Retro or perfectly cheesy – did the fondue ever really fall out of fashion?

Creamy, gooey and indulgent, the 60’s cheese fondue celebrates communal eating at its finest. Not just for celebrations, a central bowl of hot melted cheese and an array of accompaniments makes for an excellent meal. Originally conceived to turn old ends of cheese and stale bread into something more substantial; the beauty of a fondue is you can use whatever you have in the fridge to dunk, and the recipe is so easy too!

We spotted Foulgers customer Caroline Goldsmith’s (@goldcaro) cheese fondue recipe on Twitter. Made from Baron Bigod, a creamy, white bloomy-rind handmade cows milk cheese from Fen Farm Dairy in Bungay, we just had to have it!

Caroline kindly shared her recipe with us, for you all to try!

Suffolk & Swiss Cheese Fondue

Ingredients (serves 2 or 4 as a starter):
200g Baron Bigod, rind removed and chopped into chunks
200g Gruyere or Emmental, grated
Half a pint of white wine
1 tsp lemon juice
1-3 tsps cornflower

Bring the white wine and lemon juice to a boil in a small non-stick pan over a medium heat. Add the chopped Baron Bigod and grated cheeses and stir gently as they melt. Now add the first tsp of cornflower (mixed with a little water) and allow it to thicken as you stir. The mixture should be gooey and glossy but you may need to add another one or two tsps of cornflower to thicken everything up. This will depend on the cheeses you use and the desired consistency. Add plenty of black pepper then serve immediately, decanted into a warm Pyrex dish or even better, a fondue pot suspended over a tealight. Use fondue forks or skewers to dunk your favourite accompaniments into the warm cheeses and enjoy!


Melted cheese is especially good because frankly, it goes with most things! Caroline favours serving her fondue with warm crusty bread and chopped up raw veggies – a classic and delicious choice! Other delicious accompaniments include:

  • Warm crusty baguette or ciabatta, day old is best!
  • Raw carrots, celery, plum tomatoes, radishes, radicchio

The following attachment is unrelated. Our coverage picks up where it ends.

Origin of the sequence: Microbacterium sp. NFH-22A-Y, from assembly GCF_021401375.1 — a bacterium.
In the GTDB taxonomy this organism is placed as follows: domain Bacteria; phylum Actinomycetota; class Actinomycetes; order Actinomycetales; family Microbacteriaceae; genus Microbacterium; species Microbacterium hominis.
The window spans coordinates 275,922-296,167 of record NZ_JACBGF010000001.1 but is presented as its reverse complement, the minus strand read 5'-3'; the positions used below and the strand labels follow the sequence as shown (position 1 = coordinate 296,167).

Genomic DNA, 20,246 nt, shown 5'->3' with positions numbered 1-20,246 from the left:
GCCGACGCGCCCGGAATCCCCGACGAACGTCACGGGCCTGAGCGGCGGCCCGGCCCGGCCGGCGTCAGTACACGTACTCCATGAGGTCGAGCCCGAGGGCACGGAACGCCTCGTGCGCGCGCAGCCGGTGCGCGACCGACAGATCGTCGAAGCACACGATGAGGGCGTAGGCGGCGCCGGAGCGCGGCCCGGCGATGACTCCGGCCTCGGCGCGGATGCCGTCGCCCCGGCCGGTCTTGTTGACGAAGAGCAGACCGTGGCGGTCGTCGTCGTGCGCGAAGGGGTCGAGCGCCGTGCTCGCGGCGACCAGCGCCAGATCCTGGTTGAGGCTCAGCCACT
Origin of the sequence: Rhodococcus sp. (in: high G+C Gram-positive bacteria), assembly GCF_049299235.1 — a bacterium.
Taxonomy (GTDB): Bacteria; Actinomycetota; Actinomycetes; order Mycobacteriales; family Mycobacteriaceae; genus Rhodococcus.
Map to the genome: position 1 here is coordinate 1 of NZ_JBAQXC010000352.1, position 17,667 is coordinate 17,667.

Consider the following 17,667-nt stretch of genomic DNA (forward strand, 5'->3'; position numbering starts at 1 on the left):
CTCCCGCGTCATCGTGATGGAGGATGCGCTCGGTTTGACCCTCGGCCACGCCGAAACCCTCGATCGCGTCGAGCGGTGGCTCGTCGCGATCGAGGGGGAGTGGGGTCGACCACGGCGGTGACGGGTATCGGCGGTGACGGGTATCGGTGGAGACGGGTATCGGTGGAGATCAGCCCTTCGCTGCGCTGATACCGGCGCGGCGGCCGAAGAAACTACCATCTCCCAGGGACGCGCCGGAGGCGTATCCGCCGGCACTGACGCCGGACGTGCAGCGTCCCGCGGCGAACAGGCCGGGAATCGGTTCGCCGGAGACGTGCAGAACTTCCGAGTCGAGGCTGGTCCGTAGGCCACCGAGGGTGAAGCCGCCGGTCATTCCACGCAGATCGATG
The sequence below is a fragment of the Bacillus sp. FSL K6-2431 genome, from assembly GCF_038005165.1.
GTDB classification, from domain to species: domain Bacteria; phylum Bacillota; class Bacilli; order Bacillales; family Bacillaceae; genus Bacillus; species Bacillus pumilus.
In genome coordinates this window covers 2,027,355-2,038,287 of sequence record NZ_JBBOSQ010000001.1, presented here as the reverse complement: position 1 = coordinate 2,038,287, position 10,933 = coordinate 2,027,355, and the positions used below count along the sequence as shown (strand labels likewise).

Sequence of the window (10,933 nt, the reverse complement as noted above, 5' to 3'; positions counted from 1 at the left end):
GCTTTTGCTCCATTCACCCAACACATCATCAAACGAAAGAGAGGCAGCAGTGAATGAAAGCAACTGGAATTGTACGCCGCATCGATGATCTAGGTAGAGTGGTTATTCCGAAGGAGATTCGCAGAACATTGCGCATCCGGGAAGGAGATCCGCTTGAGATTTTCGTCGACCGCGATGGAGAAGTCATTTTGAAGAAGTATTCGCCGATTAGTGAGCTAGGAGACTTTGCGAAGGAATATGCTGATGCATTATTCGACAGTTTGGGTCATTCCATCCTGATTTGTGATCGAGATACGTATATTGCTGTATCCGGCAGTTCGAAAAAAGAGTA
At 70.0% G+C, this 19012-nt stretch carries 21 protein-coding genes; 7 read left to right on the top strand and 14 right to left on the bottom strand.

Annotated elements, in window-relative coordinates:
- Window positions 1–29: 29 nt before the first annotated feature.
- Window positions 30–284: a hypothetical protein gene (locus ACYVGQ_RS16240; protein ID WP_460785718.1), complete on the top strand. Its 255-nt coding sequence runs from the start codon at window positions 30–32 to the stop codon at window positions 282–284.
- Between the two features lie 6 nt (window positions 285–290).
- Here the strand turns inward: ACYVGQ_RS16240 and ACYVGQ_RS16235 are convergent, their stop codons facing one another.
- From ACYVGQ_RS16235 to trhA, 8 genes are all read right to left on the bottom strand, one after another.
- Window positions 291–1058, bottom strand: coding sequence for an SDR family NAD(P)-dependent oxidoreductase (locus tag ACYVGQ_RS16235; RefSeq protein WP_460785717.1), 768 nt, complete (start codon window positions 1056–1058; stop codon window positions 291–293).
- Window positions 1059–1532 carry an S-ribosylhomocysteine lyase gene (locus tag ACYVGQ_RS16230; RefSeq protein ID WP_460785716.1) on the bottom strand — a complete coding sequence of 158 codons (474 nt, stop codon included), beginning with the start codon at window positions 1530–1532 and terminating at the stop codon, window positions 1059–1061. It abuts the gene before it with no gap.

• Boiled or sautéed baby potatoes
  • Lightly steamed cauliflower and broccoli florets
  • Crunchy cornichons and silverskin onions
  • Mini or chopped up sausages
  • Cured meats such as pepperoni and salami
  • Thinly sliced apple or pear


The beauty of the classic fondue recipe is that it will work with whatever ingredients are to hand. Although not strictly traditional, here are a few tried and tested variations that work well:

  • Any good quality cheese will work depending on your flavour preferences – just stick to the thirds or 50/50 rule. Try mixing a Swiss variety with buttery cheeses such as Brie, Camembert or sharp Cheddar; or for a classic Swiss go for a mix of Gruyere, Emmental, Fontina and Gouda.
  • Rub a garlic clove around the pot or dish before you decant the melted cheese for mellow garlicky-goodness without the pungent taste. Or, roast a couple of cloves of garlic in their skin before crushing with the back of a knife for a subtly sweet and infused aroma.
  • Add a pinch of cayenne pepper, half a tsp of dried mustard powder or a dollop of Dijon for a kick of heat!
  • Grate a little fresh nutmeg into the mixture for added earthiness and nuttiness. Especially good with smoked cheeses!
  • Mix your cornflower with a tbsp of Kirsch, brandy or cognac for a more complex flavour. Or, try substituting white wine for your favourite ale or beer, for a hearty finish.

Don’t forget to add Baron Bigod to your next doorstep delivery and as always, we love to see your creations, so please do share your images with us!

No Comments Yet.

Leave a comment